Republican Gov. Tate Reeves on Thursday released a new TV commercial labeling a Tuesday ad from Democratic gubernatorial candidate Brandon Presley as “100% false.”
Presley’s Tuesday ad claimed that while Reeves has been in statewide office for several years, he helped steer millions of welfare funds “to help his rich friends.” The governor’s new ad pushes back on that assertion and says Reeves had “nothing to do with the scandal.”
“It all happened before he was governor,” Reeves’ ad said of the welfare scandal. “Tate Reeves has supported the prosecution to find the truth. And Democrat Brandon Presley, he doesn’t care about the truth.”
Several people have pleaded guilty to federal and state crimes connected to the welfare money scandal, mostly stemming from how millions of federal funds disbursed by the Mississippi Department of Human Services were mishandled.
Investigators and prosecutors have not alleged Reeves committed a crime related to the welfare scandal, nor have they indicated they’re investigating him in connection to the scheme that has so far led to several people pleading guilty to federal and state crimes.
But text messages previously obtained by Mississippi Today indicate Reeves inspired the state’s welfare agency in 2019 to indirectly pay Paul Lacoste, a fitness trainer, on a contract he received from a nonprofit in 2018 to provide a statewide boot camp program.
Lacoste told John Davis, the former MDHS director who has pleaded guilty to state and federal crimes, that Reeves had selected a date and location for a 2019 meeting about appropriating funds for Lacoste’s exercise program.
“Tate wants us all to himself!” Lacoste wrote at the time.
Two days after meeting, Davis asked his deputy to find a way to push a large sum of money to a nonprofit without triggering a red flag in an audit, to reimburse the organization for funding Lacoste’s boot camp. Davis called the project “the Lt. Gov’s fitness issue.”
Reeves’ office has denied he had any involvement in the scandal and labeled the communications with Lacoste as “inconsequential conversations.”
More recently, Lacoste said that it was former Gov. Phil Bryant, who directly oversaw the welfare agency during the scandal, that directed the welfare agency to work with Lacoste.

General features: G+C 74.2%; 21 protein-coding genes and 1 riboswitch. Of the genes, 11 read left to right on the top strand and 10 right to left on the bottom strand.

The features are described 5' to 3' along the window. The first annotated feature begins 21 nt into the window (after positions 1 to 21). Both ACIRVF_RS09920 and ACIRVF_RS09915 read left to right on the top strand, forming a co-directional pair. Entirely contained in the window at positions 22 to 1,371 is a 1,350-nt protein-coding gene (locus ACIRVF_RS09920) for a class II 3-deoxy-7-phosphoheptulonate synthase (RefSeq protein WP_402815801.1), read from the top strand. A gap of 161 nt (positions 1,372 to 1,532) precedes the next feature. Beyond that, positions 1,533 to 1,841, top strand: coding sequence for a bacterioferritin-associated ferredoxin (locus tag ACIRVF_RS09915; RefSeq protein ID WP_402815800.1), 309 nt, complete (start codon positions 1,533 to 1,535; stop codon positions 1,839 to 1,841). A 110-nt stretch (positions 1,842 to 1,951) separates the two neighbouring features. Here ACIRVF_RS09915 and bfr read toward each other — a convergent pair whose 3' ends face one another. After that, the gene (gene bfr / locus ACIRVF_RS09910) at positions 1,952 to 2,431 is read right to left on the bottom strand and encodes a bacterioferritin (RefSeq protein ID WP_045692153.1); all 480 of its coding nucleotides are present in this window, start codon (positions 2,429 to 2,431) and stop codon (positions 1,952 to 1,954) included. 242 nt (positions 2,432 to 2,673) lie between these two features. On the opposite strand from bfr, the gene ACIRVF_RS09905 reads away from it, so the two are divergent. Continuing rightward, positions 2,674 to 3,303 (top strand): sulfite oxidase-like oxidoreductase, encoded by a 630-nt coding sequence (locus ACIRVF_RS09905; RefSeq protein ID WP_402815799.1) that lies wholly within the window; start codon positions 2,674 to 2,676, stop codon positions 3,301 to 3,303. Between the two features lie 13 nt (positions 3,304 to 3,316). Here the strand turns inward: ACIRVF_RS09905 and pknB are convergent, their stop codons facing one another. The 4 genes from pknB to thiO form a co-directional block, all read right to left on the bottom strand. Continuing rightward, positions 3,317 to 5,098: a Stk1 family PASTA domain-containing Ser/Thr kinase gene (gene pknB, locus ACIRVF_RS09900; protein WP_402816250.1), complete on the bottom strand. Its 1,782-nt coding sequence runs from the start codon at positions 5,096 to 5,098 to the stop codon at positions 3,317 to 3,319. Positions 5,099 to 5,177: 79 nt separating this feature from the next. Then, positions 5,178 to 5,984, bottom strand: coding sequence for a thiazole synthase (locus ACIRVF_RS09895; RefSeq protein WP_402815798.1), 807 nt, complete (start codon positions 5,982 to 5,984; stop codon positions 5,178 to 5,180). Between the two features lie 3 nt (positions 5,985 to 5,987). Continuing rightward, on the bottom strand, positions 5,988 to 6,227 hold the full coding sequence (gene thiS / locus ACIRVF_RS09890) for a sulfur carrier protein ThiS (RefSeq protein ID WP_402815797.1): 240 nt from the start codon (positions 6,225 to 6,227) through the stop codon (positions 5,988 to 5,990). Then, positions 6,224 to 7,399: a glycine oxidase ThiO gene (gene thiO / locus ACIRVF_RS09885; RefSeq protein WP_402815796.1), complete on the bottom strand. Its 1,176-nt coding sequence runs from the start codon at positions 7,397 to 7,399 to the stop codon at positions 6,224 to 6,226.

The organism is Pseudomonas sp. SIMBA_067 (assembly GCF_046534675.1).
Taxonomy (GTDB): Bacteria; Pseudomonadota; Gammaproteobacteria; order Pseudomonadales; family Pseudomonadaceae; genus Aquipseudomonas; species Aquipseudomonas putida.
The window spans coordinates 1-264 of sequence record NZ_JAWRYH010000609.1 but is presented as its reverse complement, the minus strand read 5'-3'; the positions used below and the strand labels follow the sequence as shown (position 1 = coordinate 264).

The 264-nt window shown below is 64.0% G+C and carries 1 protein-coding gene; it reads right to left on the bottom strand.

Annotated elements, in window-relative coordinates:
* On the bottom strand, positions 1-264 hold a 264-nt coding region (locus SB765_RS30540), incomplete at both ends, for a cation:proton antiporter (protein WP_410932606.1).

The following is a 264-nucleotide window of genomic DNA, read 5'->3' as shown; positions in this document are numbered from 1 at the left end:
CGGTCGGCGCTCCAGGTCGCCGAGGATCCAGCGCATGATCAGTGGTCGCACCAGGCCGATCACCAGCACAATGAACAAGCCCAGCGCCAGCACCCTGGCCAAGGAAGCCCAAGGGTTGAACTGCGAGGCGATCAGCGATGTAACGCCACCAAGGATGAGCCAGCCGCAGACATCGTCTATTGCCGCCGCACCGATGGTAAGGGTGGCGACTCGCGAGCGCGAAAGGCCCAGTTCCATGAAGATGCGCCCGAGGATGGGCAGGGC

Since Reeves has been governor, his administration, through MDHS, has pursued civil litigation to recoup misspent dollars from the Temporary Assistance for Needy Families program, including $1.3 million from Lacoste.
Pigott, at the time, claimed he was terminated because of political reasons, though Reeves and welfare agency leaders have rejected those allegations.
After Reeves’ Thursday ad, Presley’s campaign, in a news release, said the governor’s campaign was being disingenuous with the public by claiming he bears no responsibility for what state officials have described as the largest public embezzlement scheme in state history.
The Democratic candidate’s campaign highlights that the misspending occurred while Reeves was lieutenant governor and, as leader of the Senate, could have pushed lawmakers to conduct more robust oversight hearings of the state’s welfare agency.
“Tate Reeves will do or say anything to hide his role in the largest public corruption scandal in state history, where Tate Reeves blocked the investigation into $77 million lost, squandered, and stolen taxpayer dollars to protect his rich friends who received illegal payments for a horse ranch, a volleyball stadium, and even his personal trainer received a million dollars,” Presley spokesperson Michael Beyer said in a statement.
The rapid response to Presley’s ad from the governor’s campaign likely shows how much money Reeves is willing to spend on advertising throughout the election cycle and how hard he’ll work to push pack on efforts tying him to the scheme.
This is now the fourth ad Reeves’ campaign has pushed out this year. His previous ads have highlighted his advocacy for banning trans youth from competing in athletics programs, his efforts to recruit industries to the state and his administration’s response to natural disasters
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